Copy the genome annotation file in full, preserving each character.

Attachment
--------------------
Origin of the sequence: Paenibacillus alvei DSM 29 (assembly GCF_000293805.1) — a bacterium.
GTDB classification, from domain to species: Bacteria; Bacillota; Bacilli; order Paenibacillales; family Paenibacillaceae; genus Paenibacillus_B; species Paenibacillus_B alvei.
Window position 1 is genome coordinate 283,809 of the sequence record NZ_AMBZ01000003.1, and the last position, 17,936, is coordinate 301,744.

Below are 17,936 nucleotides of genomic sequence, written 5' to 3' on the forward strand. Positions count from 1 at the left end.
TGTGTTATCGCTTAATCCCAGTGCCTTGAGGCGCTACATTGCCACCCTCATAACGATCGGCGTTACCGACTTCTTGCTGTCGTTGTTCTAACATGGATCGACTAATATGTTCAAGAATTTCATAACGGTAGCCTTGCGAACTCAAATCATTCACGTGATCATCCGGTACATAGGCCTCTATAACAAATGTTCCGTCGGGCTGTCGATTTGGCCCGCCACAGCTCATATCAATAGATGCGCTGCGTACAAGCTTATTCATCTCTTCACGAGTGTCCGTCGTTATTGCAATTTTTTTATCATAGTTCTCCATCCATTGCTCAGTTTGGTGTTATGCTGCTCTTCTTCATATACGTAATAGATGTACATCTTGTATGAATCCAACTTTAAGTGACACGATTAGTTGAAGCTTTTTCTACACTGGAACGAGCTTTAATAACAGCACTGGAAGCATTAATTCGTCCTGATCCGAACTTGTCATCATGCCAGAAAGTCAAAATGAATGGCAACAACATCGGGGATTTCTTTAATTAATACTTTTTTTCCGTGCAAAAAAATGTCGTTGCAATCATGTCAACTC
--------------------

Origin of the sequence: Paenibacillus alvei DSM 29 (assembly GCF_000293805.1) — a bacterium.
GTDB classification, from domain to species: Bacteria; Bacillota; Bacilli; order Paenibacillales; family Paenibacillaceae; genus Paenibacillus_B; species Paenibacillus_B alvei.
Window position 1 is genome coordinate 283,809 of the sequence record NZ_AMBZ01000003.1, and the last position, 17,936, is coordinate 301,744.

Below are 17,936 nucleotides of genomic sequence, written 5' to 3' on the forward strand. Positions count from 1 at the left end.
TGTGTTATCGCTTAATCCCAGTGCCTTGAGGCGCTACATTGCCACCCTCATAACGATCGGCGTTACCGACTTCTTGCTGTCGTTGTTCTAACATGGATCGACTAATATGTTCAAGAATTTCATAACGGTAGCCTTGCGAACTCAAATCATTCACGTGATCATCCGGTACATAGGCCTCTATAACAAATGTTCCGTCGGGCTGTCGATTTGGCCCGCCACAGCTCATATCAATAGATGCGCTGCGTACAAGCTTATTCATCTCTTCACGAGTGTCCGTCGTTATTGCAATTTTTTTATCATAGTTCTCCATCCATTGCTCAGTTTGGTGTTATGCTGCTCTTCTTCATATACGTAATAGATGTACATCTTGTATGAATCCAACTTTAAGTGACACGATTAGTTGAAGCTTTTTCTACACTGGAACGAGCTTTAATAACAGCACTGGAAGCATTAATTCGTCCTGATCCGAACTTGTCATCATGCCAGAAAGTCAAAATGAATGGCAACAACATCGGGGATTTCTTTAATTAATACTTTTTTTCCGTGCAAAAAAATGTCGTTGCAATCATGTCAACTC